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How we can stop using the term ‘financial inclusion’

  • Our current credit system has led to decades' worth of errors and financial exclusion.
  • But as consumers get more autonomy in their financial decision-making, lenders may have to finally change their ways.

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How we can stop using the term ‘financial inclusion’

By Sarah Davies, Chief Data & Analytics Officer, Nova Credit 

This is the second of a three-part series addressing some of the major challenges in our current credit system – and how we can fix them.

When we think about financial inclusion, we often think of consumers that fall outside the realm of mainstream credit, who are considered higher-risk from a mainstream perspective and far from creditworthy.

The reality, though, is that these consumers simply don’t have enough data on financial behaviors which the consumer credit risk industry deemed important in the ’90s to determine creditworthiness. And because the industry automatically considers them higher-risk, these consumers aren’t eligible for fair access to financial products.

But the truth is that consumers produce financial data all the time – just not in the original and outdated qualifiers for creditworthiness and the ability to pay back debts. 

This is where the term ‘financial inclusion’ has come in. 

Our industry has created this type of terminology to describe all these consumers that fall outside of the creditworthiness paradigm. 

But while the term helps describe the problem, it doesn’t solve it. The solution, rather, is something that’s happening right under our noses; with the advent of new data and new analytics techniques, we could potentially solve the problem of financial exclusion and no longer need to use the term ‘financial inclusion’.

But as an industry, we’ve yet to truly embrace these newer data sources, and are still holding on to old paradigms and systems. 

So who’s considered a ‘financial inclusion’ consumer?

Out of approximately 240 million consumers with information sitting in the credit files, about 180 to 190 million consumers are considered mainstream creditworthy, by having what we would call a ‘mainstream’ or ‘thick’ credit file. This means they have at least two trades and update their credit very frequently within a six-month window. 

The rest of the consumers have diminishing levels of information on their credit file.

Of those, 20 to 30 million have thin or sparse credit files, meaning they have at most two accounts, like a credit card in one hand and a student loan in the other.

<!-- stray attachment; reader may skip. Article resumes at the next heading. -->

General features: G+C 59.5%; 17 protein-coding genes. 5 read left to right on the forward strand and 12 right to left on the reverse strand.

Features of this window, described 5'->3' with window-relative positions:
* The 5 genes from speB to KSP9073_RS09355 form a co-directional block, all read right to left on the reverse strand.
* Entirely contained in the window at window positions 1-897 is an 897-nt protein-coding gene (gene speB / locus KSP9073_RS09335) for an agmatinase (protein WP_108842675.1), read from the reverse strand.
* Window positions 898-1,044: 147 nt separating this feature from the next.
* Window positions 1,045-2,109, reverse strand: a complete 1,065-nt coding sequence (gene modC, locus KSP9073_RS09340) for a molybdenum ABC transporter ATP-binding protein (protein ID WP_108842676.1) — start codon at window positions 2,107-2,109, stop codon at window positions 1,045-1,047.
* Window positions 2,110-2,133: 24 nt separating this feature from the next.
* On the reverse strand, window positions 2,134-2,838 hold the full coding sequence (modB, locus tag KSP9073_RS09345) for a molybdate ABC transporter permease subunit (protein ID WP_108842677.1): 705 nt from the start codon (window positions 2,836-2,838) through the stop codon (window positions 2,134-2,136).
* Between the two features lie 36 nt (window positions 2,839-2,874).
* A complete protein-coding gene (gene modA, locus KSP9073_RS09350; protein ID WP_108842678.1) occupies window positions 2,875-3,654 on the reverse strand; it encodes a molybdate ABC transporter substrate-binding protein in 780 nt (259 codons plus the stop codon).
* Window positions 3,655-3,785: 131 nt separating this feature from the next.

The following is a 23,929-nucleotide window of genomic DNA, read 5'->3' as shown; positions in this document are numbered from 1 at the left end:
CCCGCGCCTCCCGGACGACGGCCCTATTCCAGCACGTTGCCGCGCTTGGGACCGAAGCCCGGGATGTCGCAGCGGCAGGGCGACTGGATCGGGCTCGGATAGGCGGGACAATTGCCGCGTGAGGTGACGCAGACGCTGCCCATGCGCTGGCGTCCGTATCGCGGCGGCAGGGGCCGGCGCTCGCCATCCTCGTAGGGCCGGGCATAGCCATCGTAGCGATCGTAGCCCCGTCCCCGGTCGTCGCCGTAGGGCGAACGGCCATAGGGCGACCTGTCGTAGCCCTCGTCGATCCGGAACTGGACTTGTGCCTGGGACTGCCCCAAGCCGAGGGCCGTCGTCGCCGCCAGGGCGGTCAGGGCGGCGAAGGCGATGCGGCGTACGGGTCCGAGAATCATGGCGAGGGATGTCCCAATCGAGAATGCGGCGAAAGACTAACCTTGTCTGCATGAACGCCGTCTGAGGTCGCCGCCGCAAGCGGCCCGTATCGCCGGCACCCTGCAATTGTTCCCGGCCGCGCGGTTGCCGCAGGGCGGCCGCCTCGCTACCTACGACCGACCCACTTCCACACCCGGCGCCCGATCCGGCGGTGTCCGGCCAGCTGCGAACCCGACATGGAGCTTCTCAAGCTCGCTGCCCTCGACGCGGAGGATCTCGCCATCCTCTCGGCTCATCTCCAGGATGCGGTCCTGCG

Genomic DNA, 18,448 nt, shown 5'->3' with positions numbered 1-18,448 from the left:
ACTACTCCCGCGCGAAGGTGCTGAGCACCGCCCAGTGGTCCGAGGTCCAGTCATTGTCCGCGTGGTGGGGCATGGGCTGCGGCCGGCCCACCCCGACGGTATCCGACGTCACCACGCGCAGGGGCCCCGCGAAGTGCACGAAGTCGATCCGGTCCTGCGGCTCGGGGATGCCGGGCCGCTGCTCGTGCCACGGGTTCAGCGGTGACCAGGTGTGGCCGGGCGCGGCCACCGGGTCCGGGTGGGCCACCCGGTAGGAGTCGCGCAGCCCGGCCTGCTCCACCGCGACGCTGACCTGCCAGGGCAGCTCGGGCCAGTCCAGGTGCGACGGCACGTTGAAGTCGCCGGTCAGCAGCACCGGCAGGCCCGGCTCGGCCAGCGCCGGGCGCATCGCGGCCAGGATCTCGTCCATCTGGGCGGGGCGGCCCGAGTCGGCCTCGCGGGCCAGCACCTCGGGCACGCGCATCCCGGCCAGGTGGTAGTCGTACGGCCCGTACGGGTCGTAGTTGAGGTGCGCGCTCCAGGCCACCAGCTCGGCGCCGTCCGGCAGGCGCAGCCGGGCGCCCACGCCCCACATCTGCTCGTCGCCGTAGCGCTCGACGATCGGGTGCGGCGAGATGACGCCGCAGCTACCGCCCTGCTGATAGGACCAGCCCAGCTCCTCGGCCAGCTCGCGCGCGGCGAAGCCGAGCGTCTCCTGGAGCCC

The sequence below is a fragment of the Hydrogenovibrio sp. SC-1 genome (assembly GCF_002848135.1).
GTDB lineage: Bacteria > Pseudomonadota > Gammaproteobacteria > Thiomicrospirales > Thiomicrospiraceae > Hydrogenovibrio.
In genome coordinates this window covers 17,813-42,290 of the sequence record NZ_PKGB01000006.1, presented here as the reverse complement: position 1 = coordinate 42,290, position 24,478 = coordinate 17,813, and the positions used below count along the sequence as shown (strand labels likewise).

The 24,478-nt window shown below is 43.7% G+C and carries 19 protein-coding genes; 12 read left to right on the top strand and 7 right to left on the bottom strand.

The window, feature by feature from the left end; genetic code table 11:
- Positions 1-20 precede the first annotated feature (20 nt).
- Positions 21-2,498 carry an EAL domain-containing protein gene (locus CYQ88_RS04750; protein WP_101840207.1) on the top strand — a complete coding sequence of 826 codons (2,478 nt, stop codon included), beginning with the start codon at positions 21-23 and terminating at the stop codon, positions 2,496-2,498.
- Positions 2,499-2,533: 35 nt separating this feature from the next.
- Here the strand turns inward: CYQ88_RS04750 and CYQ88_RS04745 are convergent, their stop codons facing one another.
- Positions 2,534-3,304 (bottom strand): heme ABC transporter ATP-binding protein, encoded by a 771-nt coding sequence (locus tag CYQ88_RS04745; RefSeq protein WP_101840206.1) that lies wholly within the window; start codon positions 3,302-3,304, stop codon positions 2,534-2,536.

After them, there are around 10 to 15 million infrequent credit consumers, who may have multiple accounts but don’t update credit very frequently. 

Except for the ‘mainstream’ group of consumers, the rest are people who fail to get scored within mainstream credit scores like FICO, effectively qualifying as ‘financial inclusion’ consumers. As a result, around a quarter of US consumers are locked out of the credit system.

The problem with mainstream data and creditworthiness

The original DNA of the financial service system was established over 30 years ago. Since then, we’ve seen changes like the rise of BNPL due to market demand from younger generations who don’t relate to the traditional credit system; financial inclusion initiatives iterating on the existing paradigm; or the creation of VantageScore, built on similar credit data as the FICO score.

While some would consider these adaptations, they are only addressing symptoms and not the core problem, which is that both the model and data of creditworthiness were established in the ’90s, leaving much of the modern consumer out of the equation.

FICO credit scores are embedded within almost all institutions, and indeed are very effective. The problem is that this is a statistical algorithm that requires a certain amount of data on specific behaviors in order to calculate the score. In other words, if you don’t have enough of the right data, you don’t get a FICO score.

In a way, the system is quite similar to a Russian doll: once you open the various layers of the doll, and you get to the very central part, you see that it is highly predicated on this particular algorithm that requires just enough of the right data. 

Bottom line

We need to move out and move on. This means embracing more expansive credit risk models, new data sources like bank data and cash data, and new technologies. Who knows – maybe then we could actually be financially inclusive.

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